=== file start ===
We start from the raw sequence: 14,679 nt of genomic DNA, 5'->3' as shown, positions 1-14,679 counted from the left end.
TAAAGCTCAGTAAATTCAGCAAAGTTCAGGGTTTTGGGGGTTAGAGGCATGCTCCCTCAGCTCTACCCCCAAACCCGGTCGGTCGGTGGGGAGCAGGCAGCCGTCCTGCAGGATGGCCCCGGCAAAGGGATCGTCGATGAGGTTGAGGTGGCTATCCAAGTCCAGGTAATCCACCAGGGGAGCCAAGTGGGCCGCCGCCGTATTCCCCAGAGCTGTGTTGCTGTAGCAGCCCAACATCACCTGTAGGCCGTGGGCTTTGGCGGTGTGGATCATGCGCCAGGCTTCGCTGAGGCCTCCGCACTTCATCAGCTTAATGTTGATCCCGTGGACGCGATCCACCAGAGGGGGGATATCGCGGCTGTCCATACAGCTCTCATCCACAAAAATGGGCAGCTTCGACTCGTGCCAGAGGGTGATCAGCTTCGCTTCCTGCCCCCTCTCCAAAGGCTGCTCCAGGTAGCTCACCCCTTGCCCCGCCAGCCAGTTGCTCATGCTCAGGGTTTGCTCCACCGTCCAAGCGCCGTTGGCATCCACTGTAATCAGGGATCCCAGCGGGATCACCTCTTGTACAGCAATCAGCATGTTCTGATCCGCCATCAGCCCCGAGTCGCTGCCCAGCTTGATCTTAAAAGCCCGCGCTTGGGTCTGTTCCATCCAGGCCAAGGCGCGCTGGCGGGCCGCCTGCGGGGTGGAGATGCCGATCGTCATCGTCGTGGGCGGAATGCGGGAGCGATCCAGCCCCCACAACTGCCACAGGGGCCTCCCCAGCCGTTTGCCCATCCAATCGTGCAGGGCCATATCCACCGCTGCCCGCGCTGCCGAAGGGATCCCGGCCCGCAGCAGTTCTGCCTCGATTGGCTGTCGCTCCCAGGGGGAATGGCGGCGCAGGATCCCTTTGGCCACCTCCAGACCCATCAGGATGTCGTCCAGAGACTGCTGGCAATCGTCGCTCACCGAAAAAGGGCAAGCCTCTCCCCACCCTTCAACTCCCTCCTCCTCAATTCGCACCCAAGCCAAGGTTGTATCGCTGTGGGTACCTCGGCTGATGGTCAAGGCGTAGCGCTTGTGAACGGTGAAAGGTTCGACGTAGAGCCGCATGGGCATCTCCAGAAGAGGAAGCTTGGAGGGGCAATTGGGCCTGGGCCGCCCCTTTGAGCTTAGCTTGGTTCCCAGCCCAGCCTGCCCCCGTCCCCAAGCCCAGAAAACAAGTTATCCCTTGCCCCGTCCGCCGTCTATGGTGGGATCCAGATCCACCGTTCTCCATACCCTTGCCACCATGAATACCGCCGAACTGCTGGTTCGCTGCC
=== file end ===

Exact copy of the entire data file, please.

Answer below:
We start from the raw sequence: 14,679 nt of genomic DNA, 5'->3' as shown, positions 1-14,679 counted from the left end.
TAAAGCTCAGTAAATTCAGCAAAGTTCAGGGTTTTGGGGGTTAGAGGCATGCTCCCTCAGCTCTACCCCCAAACCCGGTCGGTCGGTGGGGAGCAGGCAGCCGTCCTGCAGGATGGCCCCGGCAAAGGGATCGTCGATGAGGTTGAGGTGGCTATCCAAGTCCAGGTAATCCACCAGGGGAGCCAAGTGGGCCGCCGCCGTATTCCCCAGAGCTGTGTTGCTGTAGCAGCCCAACATCACCTGTAGGCCGTGGGCTTTGGCGGTGTGGATCATGCGCCAGGCTTCGCTGAGGCCTCCGCACTTCATCAGCTTAATGTTGATCCCGTGGACGCGATCCACCAGAGGGGGGATATCGCGGCTGTCCATACAGCTCTCATCCACAAAAATGGGCAGCTTCGACTCGTGCCAGAGGGTGATCAGCTTCGCTTCCTGCCCCCTCTCCAAAGGCTGCTCCAGGTAGCTCACCCCTTGCCCCGCCAGCCAGTTGCTCATGCTCAGGGTTTGCTCCACCGTCCAAGCGCCGTTGGCATCCACTGTAATCAGGGATCCCAGCGGGATCACCTCTTGTACAGCAATCAGCATGTTCTGATCCGCCATCAGCCCCGAGTCGCTGCCCAGCTTGATCTTAAAAGCCCGCGCTTGGGTCTGTTCCATCCAGGCCAAGGCGCGCTGGCGGGCCGCCTGCGGGGTGGAGATGCCGATCGTCATCGTCGTGGGCGGAATGCGGGAGCGATCCAGCCCCCACAACTGCCACAGGGGCCTCCCCAGCCGTTTGCCCATCCAATCGTGCAGGGCCATATCCACCGCTGCCCGCGCTGCCGAAGGGATCCCGGCCCGCAGCAGTTCTGCCTCGATTGGCTGTCGCTCCCAGGGGGAATGGCGGCGCAGGATCCCTTTGGCCACCTCCAGACCCATCAGGATGTCGTCCAGAGACTGCTGGCAATCGTCGCTCACCGAAAAAGGGCAAGCCTCTCCCCACCCTTCAACTCCCTCCTCCTCAATTCGCACCCAAGCCAAGGTTGTATCGCTGTGGGTACCTCGGCTGATGGTCAAGGCGTAGCGCTTGTGAACGGTGAAAGGTTCGACGTAGAGCCGCATGGGCATCTCCAGAAGAGGAAGCTTGGAGGGGCAATTGGGCCTGGGCCGCCCCTTTGAGCTTAGCTTGGTTCCCAGCCCAGCCTGCCCCCGTCCCCAAGCCCAGAAAACAAGTTATCCCTTGCCCCGTCCGCCGTCTATGGTGGGATCCAGATCCACCGTTCTCCATACCCTTGCCACCATGAATACCGCCGAACTGCTGGTTCGCTGCC